Pharmacists are wondering how long this “eternal process” will take before they can actually vaccinate people, he said.

“It is because of the HSE it is taking this long,” he said.

The “finish line” is being moved all the time, he added.

Pharmacists are “getting fed up”, said O’Loughlin, stating that some are walking away from the process as it is not worth their while and it taking too long.

O’Loughlin said pharmacists have kitted out their premises to ensure it can be done safely, but said if they are going to be administering the jabs, they need to get their staff and rosters in order now.

Despite months of discussions with the HSE, pharmacists still have “no clue” as to when they will be called upon. 

“A lot [of pharmacists] are starting to feel like the HSE is not genuine in wanting them to vaccinate people,” he said. 

“Reopening depends on the vaccine programme” and its success, he said. 

Pointing to other countries, O’Loughlin said it appears that Ireland is the only one being caught up in red tape. 

US President Joe Biden has announced that he will increase the number of pharmacies giving the jab, said O’Loughlin, meanwhile, Irish pharmacists are left wondering what the plan is, he said.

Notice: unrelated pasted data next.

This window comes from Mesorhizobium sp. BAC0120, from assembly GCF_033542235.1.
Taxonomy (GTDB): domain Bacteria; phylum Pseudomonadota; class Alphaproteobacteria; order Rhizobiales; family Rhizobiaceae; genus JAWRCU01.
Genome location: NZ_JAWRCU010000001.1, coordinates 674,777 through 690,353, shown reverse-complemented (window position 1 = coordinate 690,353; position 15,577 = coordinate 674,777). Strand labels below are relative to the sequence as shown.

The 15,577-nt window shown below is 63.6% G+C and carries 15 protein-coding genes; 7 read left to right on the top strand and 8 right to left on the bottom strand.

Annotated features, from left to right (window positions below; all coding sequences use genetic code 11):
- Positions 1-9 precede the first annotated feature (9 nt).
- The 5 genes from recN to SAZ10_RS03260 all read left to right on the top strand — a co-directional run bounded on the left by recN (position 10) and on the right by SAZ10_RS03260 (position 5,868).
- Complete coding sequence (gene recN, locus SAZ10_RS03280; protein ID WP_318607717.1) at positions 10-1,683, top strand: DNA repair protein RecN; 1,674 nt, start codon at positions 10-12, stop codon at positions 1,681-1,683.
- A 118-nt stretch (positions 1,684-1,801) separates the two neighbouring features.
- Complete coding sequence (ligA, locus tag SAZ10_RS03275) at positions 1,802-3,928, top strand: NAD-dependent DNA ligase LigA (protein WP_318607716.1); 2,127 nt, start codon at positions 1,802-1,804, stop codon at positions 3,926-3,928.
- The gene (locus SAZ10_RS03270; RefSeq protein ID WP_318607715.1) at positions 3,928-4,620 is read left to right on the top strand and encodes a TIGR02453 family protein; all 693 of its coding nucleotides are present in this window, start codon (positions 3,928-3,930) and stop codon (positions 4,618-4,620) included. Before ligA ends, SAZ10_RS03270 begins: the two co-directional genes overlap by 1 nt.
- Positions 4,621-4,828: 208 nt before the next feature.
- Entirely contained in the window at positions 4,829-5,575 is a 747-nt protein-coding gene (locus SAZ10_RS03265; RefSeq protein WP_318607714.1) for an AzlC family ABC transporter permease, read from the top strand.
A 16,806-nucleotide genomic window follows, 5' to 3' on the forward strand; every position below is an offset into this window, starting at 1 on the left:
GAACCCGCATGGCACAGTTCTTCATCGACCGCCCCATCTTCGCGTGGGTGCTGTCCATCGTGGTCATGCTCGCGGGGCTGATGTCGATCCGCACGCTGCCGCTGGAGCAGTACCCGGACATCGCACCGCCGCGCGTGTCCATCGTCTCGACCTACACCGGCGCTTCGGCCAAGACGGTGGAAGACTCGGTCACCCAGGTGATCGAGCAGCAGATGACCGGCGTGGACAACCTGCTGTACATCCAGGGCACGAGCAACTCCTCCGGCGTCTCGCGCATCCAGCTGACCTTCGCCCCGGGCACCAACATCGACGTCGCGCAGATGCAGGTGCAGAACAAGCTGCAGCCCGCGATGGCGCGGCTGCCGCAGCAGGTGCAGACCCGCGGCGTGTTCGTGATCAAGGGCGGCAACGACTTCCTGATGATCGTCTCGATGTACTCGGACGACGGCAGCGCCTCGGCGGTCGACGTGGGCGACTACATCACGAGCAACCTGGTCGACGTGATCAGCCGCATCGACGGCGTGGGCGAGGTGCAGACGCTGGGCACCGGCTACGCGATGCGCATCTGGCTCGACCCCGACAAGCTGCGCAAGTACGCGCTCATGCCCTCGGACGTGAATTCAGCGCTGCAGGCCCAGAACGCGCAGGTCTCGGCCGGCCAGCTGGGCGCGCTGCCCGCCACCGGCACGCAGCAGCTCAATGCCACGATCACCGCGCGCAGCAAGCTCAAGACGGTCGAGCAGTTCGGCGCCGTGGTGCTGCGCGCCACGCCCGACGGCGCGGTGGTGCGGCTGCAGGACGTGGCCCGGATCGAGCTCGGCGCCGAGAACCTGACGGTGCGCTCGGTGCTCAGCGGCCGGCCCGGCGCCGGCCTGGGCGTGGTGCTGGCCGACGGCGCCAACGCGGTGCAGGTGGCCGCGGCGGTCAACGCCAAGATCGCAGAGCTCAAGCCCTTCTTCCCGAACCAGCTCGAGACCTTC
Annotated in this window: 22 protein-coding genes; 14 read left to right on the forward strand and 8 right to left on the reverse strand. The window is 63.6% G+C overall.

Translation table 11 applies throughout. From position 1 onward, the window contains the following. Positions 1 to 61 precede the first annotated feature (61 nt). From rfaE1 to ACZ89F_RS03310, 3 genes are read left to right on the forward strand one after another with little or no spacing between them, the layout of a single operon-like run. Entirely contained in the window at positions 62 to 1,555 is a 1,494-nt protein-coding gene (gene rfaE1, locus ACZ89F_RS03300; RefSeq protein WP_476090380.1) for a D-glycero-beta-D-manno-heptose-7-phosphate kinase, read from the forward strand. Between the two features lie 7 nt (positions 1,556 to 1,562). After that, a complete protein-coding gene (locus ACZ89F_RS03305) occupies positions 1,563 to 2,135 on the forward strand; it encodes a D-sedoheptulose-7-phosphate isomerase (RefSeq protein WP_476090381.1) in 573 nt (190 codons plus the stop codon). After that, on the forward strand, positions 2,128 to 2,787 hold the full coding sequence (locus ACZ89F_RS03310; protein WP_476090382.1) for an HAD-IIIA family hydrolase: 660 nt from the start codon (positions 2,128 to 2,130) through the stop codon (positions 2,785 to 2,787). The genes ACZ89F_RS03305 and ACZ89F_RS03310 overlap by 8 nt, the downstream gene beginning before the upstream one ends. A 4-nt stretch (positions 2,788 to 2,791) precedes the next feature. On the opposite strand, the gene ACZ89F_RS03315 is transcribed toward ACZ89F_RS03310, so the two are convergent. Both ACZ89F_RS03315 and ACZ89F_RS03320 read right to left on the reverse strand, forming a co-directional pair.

Pharmacists in Canada are also central to their vaccine plan, with pharmacists in Northern Ireland and the UK allowed to administer the jabs.

He also highlighted that many people, particularly older people, would be more comfortable going to their local pharmacist for the vaccine.

Speaking about one case, he said a 68-year-old woman was left queuing for more than two hours in one vaccine centre. He said pharmacists would be better placed to look after people rather than have them standing around for hours.  

“People are nervous, they have a lot of questions, legitimate questions, and if they go to a pharmacy we are able to give them reassurances about the risk versus the benefits. They know their pharmacist,” he explained, stating that the public trust their local pharmacist. 

He said it was “crazy” that some people in some areas of the country were being forced to travel long distances to vaccine centres when the majority of people have a local pharmacy that could look after them.

Obstacles such as distance and the time it takes for one to travel is hampering the rollout and could deter people, while these people could be served at a more local level.